Once again, the Washington Capitals are hoping to rebound from a surprisingly ugly loss. Their last defeat was the product of an envigorated Carolina Hurricanes team feeding off Washington’s sudden breakdown. After a stellar first period, the Caps quickly transformed into a disorganized, sloppy team–one that would surrender three goals in less than five minutes.
The loss was troubling but deserved. There have been times this season when the Capitals’ performance wasn’t reflected in the final outcome, and vice-versa. However, this score was fairly representative of the team’s effort. Per usual, they allowed the Canes to pepper Braden Holtby with shots, several of which resulted in soft goals.
The one bright spot arrived in the form of Mike Green’s first goal this season, which came on Washington’s final power play. Carolina went shorthanded five times, with Washington capitalizing on only one of its numerous chances–and it was too little, too late.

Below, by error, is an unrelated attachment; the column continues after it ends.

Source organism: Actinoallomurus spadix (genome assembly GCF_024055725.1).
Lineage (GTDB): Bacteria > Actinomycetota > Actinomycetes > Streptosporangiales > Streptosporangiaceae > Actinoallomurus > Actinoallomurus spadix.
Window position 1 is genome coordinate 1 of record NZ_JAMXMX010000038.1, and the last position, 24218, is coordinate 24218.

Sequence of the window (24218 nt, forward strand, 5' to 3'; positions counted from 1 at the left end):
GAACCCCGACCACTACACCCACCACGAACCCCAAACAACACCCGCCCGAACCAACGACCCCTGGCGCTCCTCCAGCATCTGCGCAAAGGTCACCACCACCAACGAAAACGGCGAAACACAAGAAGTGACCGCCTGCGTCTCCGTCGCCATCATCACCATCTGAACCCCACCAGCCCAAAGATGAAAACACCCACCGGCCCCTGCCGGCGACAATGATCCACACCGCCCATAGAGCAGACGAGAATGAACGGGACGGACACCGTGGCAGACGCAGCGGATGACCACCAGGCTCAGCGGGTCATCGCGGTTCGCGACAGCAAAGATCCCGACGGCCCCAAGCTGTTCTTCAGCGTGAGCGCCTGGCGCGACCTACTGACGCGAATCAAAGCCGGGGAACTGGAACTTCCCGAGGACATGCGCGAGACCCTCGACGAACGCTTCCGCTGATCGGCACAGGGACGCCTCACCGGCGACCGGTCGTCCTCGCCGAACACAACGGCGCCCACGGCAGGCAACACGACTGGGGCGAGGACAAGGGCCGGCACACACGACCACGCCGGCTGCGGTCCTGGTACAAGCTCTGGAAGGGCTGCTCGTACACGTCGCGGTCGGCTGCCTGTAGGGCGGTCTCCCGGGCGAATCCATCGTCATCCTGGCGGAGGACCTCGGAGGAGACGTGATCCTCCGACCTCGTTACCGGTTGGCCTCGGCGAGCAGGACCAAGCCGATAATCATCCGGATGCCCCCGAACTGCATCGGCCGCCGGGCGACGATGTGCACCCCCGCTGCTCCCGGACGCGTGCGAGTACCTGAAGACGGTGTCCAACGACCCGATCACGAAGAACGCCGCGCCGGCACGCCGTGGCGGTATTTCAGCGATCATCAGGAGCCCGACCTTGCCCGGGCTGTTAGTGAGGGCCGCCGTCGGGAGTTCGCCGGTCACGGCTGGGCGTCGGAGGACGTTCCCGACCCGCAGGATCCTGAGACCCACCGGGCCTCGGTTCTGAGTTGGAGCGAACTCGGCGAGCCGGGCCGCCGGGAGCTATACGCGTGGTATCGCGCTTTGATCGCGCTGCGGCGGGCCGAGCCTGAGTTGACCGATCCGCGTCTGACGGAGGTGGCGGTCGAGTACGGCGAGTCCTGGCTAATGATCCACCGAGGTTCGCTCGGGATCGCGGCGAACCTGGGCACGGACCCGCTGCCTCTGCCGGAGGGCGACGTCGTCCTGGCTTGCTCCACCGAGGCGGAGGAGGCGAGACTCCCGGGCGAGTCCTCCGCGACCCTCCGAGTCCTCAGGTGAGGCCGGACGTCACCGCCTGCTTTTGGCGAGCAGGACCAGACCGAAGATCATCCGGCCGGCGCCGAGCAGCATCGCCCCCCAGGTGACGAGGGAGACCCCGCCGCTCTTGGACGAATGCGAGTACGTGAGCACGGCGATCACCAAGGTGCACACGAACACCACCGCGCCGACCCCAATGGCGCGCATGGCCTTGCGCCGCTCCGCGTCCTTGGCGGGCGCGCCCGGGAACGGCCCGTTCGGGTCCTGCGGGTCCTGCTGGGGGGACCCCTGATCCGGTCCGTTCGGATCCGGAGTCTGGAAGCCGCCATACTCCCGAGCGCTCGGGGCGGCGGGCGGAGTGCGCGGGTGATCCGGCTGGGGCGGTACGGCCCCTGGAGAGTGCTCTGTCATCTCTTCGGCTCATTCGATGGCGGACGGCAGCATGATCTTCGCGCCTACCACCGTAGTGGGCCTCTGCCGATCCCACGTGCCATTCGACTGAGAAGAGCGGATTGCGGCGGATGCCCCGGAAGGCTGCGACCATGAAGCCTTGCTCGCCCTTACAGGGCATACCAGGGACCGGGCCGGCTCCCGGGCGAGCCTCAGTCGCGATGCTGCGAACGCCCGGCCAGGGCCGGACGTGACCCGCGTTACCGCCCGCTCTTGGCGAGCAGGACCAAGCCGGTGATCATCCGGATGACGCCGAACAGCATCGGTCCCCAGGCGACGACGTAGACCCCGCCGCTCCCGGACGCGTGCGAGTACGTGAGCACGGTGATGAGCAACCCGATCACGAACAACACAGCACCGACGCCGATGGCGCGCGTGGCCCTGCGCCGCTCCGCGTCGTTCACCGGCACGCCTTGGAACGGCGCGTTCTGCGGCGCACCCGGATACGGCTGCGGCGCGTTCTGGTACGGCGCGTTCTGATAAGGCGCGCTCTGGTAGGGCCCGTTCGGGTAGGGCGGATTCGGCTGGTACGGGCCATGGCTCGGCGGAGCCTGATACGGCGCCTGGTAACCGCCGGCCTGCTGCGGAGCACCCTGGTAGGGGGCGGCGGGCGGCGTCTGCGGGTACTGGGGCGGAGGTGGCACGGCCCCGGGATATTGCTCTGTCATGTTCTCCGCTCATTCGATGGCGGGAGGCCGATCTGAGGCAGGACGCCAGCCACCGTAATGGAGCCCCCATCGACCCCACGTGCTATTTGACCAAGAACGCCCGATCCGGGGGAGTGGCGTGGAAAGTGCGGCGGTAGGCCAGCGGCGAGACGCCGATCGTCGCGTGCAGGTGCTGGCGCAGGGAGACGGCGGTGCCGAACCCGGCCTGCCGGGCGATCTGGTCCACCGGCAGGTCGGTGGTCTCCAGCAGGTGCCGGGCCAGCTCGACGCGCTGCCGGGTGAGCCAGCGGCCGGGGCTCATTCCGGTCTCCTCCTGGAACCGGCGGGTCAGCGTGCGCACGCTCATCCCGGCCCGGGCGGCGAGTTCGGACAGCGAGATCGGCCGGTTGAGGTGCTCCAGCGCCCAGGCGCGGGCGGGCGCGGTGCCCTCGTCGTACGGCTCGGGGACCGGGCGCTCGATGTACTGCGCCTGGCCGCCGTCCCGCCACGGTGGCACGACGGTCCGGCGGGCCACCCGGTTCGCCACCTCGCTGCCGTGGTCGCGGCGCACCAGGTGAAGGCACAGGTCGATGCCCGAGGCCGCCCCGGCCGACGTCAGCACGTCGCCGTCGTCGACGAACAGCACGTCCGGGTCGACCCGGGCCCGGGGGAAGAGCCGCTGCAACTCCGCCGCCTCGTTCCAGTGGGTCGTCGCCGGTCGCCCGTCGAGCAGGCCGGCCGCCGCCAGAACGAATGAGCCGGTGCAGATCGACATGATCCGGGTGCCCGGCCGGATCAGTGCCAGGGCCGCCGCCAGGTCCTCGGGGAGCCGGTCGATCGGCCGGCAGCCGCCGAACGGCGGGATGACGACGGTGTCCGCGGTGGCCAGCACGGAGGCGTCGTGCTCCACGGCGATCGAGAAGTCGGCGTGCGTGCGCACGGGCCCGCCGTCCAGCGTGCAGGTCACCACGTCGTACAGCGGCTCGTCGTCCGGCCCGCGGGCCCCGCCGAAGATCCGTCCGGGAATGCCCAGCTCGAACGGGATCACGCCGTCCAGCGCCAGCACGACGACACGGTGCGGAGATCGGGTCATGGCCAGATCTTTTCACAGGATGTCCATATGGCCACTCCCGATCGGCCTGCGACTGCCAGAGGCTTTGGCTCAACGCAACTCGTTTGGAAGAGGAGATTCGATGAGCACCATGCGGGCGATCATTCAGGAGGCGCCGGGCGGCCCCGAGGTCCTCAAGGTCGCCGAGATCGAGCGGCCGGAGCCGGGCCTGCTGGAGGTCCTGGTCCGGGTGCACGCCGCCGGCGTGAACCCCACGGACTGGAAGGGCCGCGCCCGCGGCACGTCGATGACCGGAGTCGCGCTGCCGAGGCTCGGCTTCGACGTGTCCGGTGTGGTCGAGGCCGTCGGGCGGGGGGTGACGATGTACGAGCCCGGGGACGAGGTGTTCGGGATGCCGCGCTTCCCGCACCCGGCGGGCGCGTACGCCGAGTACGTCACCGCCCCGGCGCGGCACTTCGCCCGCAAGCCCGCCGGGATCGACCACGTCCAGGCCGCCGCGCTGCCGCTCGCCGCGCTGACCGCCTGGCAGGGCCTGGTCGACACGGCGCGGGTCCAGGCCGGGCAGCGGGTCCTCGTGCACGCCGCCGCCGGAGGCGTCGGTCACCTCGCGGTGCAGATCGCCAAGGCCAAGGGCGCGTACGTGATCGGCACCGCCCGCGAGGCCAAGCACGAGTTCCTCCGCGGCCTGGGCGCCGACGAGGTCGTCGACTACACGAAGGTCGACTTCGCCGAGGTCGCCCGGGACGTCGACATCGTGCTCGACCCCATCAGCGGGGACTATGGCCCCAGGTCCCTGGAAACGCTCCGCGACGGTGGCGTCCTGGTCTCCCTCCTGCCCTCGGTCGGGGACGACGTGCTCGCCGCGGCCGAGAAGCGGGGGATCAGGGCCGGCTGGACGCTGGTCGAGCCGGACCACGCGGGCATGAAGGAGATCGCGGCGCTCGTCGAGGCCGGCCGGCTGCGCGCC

The slumping special teams will certainly be a focus on the Caps as they take on the Nashville Predators, whose penalty kill is ranked ninth in the league. How it fares against the Capitals’ fourth-best power play will be interesting to see. After all, the Canes are ranked nineteenth in that department, yet they shut down one of the NHL’s hottest power-play teams.
How much of that success can be attributed to the Caps’ overall poor play instead of an improved penalty kill? I’d say a fair amount. The Preds will avoid taking penalties, as will the Caps, and how both teams handle penalties will say a lot about their overall play. It should be interesting to see how the bottom defensive pairing of Dmitry Orlov and Patrick Wey holds up against Nashville, a team not known for strong offensive play.
On the other hand, the Capitals should be wary, as Shea Weber is set to return tonight. Paired with Seth Jones, he’ll likely deliver a strong performance. Weber is also known for his offensive ability, which makes him more of a threat to the Caps. Granted, one player isn’t going to shut down their offense, but Weber poses a unique threat–and like David Legwand and Patric Hornqvist, could give Holtby a hard time.
The game could be a good chance for Washington to regroup and find its bearings. Then again, the same was said when the Capitals faced the Hurricanes, a team some wrote off as weak. Coming off that disappointing loss certainly creates additional pressure, but so does the knowledge that while the Caps are struggling, their once-weak Metro Division opponents are growing stronger.
Oh, and welcome back, Matt Hendricks.
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Topics: Washington Capitals